The lesson is that tests are less likely to produce false negatives for a long time since the initial infection occurred, he said.
Tests were particularly variable when looking for a transient antibody that occurs soon after infection, called IgM, and more consistent in identifying a later antibody, called IgG, which could signal immunity to more long term.
“You can see that the antibody levels increase at different points for each patient,” said Dr. Hsu. The tests worked better when the researchers assessed the two types of antibodies together. However, none of the tests could say whether the presence of these antibodies means that a person is protected from reinfection.
Overall, the results are promising, added Dr. Marson. “There are several tests that have specificities greater than 95%.”
Rapid antibody tests are generally used to obtain a simple yes-no result, but the team assigned positive results – which appear as bands on a test strip – a score of zero to six. They trained readers to interpret these results and found that their decisions were often accepted and supported by the more quantitative Elisa tests.
“If you train the readers well, they can start to be reliable,” said Dr. Marson of the rapid tests. “It is essential to understand if these tests could be deployed.”
The Mass General team set a higher bar for specificity; they viewed a score of one for the intensity of a band as a negative result, rather than a score of zero.
Perhaps because they eliminated the weakest bands – the ones most likely to be in error – their estimate of the specificity for BioMedomics, the only test evaluated by the two teams, was more than 99%, against 87% for the San Francisco team.
However, other experts were skeptical about the scoring approach. “It’s not really a method that would give you real quantification,” said Florian Krammer of the Icahn School of Medicine at Mount Sinai in New York.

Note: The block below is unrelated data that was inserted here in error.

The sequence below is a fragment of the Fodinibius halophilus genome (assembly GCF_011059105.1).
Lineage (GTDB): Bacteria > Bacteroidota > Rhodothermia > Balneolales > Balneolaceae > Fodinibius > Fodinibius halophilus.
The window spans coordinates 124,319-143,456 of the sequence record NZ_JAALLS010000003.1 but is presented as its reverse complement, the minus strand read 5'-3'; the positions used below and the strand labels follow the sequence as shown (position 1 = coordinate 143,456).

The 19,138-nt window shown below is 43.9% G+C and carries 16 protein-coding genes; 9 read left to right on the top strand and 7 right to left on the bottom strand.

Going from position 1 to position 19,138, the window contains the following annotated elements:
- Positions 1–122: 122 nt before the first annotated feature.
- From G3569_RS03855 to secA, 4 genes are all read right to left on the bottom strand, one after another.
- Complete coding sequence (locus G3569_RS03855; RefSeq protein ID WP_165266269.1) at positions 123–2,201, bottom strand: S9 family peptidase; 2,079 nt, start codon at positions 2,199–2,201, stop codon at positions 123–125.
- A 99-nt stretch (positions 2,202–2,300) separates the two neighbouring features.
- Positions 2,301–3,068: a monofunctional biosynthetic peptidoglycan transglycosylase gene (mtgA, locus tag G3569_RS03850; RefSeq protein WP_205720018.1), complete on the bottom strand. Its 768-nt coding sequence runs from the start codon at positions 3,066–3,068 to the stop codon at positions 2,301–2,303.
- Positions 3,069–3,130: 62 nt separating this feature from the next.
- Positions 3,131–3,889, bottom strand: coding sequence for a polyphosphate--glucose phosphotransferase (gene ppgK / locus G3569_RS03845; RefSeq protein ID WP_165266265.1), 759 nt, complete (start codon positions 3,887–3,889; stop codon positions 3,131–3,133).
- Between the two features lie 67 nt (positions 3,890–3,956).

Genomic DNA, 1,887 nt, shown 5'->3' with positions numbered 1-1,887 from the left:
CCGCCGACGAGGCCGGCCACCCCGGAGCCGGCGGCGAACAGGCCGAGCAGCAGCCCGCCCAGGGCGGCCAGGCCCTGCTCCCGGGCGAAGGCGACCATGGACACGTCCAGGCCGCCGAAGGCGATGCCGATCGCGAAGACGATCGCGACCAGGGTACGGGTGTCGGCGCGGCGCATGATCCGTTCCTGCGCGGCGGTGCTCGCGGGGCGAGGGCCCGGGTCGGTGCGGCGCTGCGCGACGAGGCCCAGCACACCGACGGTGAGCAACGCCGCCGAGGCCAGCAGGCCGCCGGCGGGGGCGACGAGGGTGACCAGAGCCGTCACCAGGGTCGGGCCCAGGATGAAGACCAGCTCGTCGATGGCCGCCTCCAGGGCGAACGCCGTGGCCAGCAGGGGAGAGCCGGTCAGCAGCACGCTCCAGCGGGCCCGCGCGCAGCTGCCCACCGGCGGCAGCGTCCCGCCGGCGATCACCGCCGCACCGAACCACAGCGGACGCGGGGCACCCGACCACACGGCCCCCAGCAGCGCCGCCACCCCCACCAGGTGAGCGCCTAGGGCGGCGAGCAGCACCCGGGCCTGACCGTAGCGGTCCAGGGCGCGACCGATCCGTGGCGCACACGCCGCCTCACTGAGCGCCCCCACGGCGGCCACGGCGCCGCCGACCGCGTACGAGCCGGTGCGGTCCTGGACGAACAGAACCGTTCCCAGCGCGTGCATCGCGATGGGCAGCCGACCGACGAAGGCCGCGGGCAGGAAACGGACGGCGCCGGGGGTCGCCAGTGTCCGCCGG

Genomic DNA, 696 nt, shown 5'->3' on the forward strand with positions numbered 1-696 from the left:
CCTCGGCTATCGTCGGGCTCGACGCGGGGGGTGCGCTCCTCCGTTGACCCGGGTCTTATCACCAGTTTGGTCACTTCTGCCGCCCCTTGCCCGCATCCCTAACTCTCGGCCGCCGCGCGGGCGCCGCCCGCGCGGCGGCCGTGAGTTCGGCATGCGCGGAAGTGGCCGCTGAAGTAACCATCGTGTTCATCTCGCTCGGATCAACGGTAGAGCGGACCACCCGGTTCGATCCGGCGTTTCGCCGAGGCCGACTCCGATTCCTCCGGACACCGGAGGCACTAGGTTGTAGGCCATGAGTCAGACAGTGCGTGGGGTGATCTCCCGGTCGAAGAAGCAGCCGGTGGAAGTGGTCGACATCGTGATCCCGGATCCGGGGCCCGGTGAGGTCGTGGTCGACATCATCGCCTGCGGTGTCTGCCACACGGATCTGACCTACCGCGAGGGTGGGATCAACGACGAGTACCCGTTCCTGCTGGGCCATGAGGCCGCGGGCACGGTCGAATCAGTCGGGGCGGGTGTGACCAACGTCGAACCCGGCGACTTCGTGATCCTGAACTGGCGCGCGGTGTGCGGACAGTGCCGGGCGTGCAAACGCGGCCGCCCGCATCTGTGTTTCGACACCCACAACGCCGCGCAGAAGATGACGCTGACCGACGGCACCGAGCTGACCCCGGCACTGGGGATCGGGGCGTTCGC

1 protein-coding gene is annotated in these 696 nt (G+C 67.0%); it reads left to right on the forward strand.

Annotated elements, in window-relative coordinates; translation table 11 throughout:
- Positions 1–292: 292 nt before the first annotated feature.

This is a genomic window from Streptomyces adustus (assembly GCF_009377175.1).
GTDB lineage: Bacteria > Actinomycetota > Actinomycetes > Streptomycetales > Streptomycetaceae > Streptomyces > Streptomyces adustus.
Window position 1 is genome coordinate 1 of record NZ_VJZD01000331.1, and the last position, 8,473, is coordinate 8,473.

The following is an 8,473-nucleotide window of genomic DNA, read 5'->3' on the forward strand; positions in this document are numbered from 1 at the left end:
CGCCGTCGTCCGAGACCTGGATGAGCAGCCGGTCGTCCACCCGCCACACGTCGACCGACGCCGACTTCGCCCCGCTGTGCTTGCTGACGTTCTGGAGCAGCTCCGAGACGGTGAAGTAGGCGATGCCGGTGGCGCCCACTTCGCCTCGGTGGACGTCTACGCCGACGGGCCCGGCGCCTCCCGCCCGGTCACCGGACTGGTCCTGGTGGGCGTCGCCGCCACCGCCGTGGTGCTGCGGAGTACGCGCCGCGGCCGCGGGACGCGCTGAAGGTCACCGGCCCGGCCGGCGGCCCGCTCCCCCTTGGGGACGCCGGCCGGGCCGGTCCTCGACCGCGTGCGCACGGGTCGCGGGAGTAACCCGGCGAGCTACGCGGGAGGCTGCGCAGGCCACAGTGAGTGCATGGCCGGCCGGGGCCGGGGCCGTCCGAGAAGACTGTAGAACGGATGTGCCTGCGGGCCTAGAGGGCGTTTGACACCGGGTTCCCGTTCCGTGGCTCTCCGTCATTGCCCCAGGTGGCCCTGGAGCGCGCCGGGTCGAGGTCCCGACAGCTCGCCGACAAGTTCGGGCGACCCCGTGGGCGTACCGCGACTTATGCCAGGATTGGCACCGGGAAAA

Dr. Krammer developed a two-step Elisa test that he says has 100% specificity and provides a measure of the amount of IgM and IgG antibodies a person has. Noting the strips for a rapid test could provide data for a scientific study, he said, “but I would not make any decisions based on that. “
Dr. Krammer said that false positives are less of an issue in assessing the extent of the spread of the virus in the population. If a test has a known false positive rate, scientists can factor it into their calculations, he said.
But false positives become dangerous when developing personal policies and decisions about who can return to work. “You don’t want anyone going back to work who has a false positive – it’s the last thing you want to do,” said Dr. Krammer.
Scanwell Health, a Los Angeles-based start-up, ordered millions of test kits from Innovita, a Chinese manufacturer, and asked the Food and Drug Administration to market the tests for home use.
In the new study, the Innovita test detected antibodies in 83% of those infected and gave a false positive rate of 4%.
Dr. Jack Jeng, chief medical officer of health for Scanwell Health, said the study was based on an earlier version of the Innovita test, not the “new improved version” ordered by his company. “It will be interesting to see how it works,” he said.
Dr. Marson and his colleagues have acquired tests from nearly 100 manufacturers and plan to continue to compare them. The scientists also hope to expand their sample to include people who are slightly sick or do not feel sick at all, and stratify their data by age and the presence of chronic diseases.
“This is just the start,” said Dr. Marson. “Our goal would be to continue until we feel there is sufficient supply on the market. “